As we get caught up in festive commercial chaos and sometimes lose sight of the real meaning of the season, Parental Choice talks to Helen Shepard, a fundraiser with the international charity Railway Children, about giving at Christmas.
‘Halloween costumes have been discarded and bonfire night fireworks have fizzled out so it’s time to rush head first into the festive frenzy of Christmas. And for most of us that means one thing – shopping. We surround ourselves with lists, agonise over buying things for people we hardly ever see, desperately search for the perfect present – and tell ourselves all the time that we are embracing the joy of giving.
As a parent, the urge to give your child everything they need is natural. We can’t fight it, so more often than not we go with it. The difficulty, especially at this time of year, is separating what they really need from what they want and for most of us, finding an acceptable balance between the two. Earlier this year I was lucky enough to visit some of Railway Children’s projects in Africa and meet some of the families we work with there. The stark contrast between my life here in the UK and the difficulties faced by the people I met was shocking. And as a mum to two children it made me think about what parents facing poverty, homelessness and even starvation are desperately trying to give their children.
I spoke to mothers who were scraping together a living collecting and selling charcoal to restaurants so that they could pay for the uniform and books their children need in order to go to school. For them, giving the gift of knowledge is giving their sons and daughters a future. They know that by enabling their children to learn, they can improve their situation and lift themselves out of poverty rather than facing the terrible hardships their parents have endured.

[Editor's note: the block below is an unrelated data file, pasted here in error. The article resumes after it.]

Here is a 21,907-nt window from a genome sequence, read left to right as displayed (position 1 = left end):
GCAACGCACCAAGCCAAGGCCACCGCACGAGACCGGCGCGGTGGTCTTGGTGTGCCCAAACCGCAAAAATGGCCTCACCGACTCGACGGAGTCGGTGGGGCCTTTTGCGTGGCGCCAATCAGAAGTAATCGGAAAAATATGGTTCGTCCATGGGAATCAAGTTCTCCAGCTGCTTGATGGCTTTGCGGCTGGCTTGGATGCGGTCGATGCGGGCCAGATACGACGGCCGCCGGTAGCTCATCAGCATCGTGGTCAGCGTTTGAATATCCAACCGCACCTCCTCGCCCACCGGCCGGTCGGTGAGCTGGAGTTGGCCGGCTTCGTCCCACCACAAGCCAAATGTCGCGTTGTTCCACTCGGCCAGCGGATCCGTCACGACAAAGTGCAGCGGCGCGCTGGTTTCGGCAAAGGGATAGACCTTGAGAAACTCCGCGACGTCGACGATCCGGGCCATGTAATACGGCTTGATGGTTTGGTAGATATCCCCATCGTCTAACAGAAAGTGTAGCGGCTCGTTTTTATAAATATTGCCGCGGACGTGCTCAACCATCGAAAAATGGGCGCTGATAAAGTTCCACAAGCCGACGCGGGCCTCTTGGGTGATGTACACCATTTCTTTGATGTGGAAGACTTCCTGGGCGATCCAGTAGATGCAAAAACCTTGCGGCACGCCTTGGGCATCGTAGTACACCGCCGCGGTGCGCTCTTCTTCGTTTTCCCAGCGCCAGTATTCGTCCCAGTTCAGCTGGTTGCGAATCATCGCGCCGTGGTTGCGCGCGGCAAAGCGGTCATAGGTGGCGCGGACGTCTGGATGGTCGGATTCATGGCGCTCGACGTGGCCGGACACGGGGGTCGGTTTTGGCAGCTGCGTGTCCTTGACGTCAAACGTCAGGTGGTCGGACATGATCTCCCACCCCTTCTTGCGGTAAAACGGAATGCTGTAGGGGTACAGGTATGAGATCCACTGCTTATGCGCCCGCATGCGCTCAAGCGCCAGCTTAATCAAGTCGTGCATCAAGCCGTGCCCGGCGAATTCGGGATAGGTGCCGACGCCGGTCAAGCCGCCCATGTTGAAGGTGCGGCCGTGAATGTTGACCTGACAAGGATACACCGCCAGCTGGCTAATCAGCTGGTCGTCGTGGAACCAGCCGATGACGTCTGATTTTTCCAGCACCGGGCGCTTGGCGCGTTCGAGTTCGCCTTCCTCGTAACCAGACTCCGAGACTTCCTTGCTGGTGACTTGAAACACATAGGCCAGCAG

Our teams in Africa also work with families on the brink of starvation. When parents don’t have any income or access to a supply of food for their children the effects are truly devastating. By giving them the equipment and educating them with the skills to plant and harvest their own crops we are giving them more than just the ability to eat. We can give them a sense of purpose, restore their dignity and let them develop a business selling their crops to others and securing a future for their family.
I was also able to visit children at one of our schools specifically for street children in Tanzania. Our teams there amazed me with their empathy, patience and understanding of the children and what they have been through. Many of the children used the school simply as somewhere safe to sleep – enduring a night on the volatile streets is hardly restful. Others made the most of the informal teaching given, with high hopes of it leading to a better future. Some enjoyed games and activities organised by the staff, reminding me that whatever they had experienced they were still children, with a natural sense of fun. But whether it was for sleep, education or play I realised that the safe school environment was giving all these children the same thing – time and space to do whatever they want or need to.
As a parent, I know my children are very lucky. They do not have, (and will not be getting!), everything they want this Christmas. But having seen parents coping with a very different life in Africa I can hand on heart say that they do have everything they really, truly need. So as I go about my shopping this year I intend to remember and appreciate the things I can give my children that so many simply cannot. I am proud of the difference Railway Children is making to children’s lives around the world and if you want to help us fight for these families we have a range of Happy Future gifts available that can make a big difference. If you choose to send a child to school, buy crops for a family, or provide shelter for a street child, it may be a bit of a cliché, but that is the kind of gift that really does keep on giving.
Have a look at the range on offer at www.railwaychildren.org.uk/shop and have a happy, peaceful Christmas.’
Helen Shepard from the charity Railway Children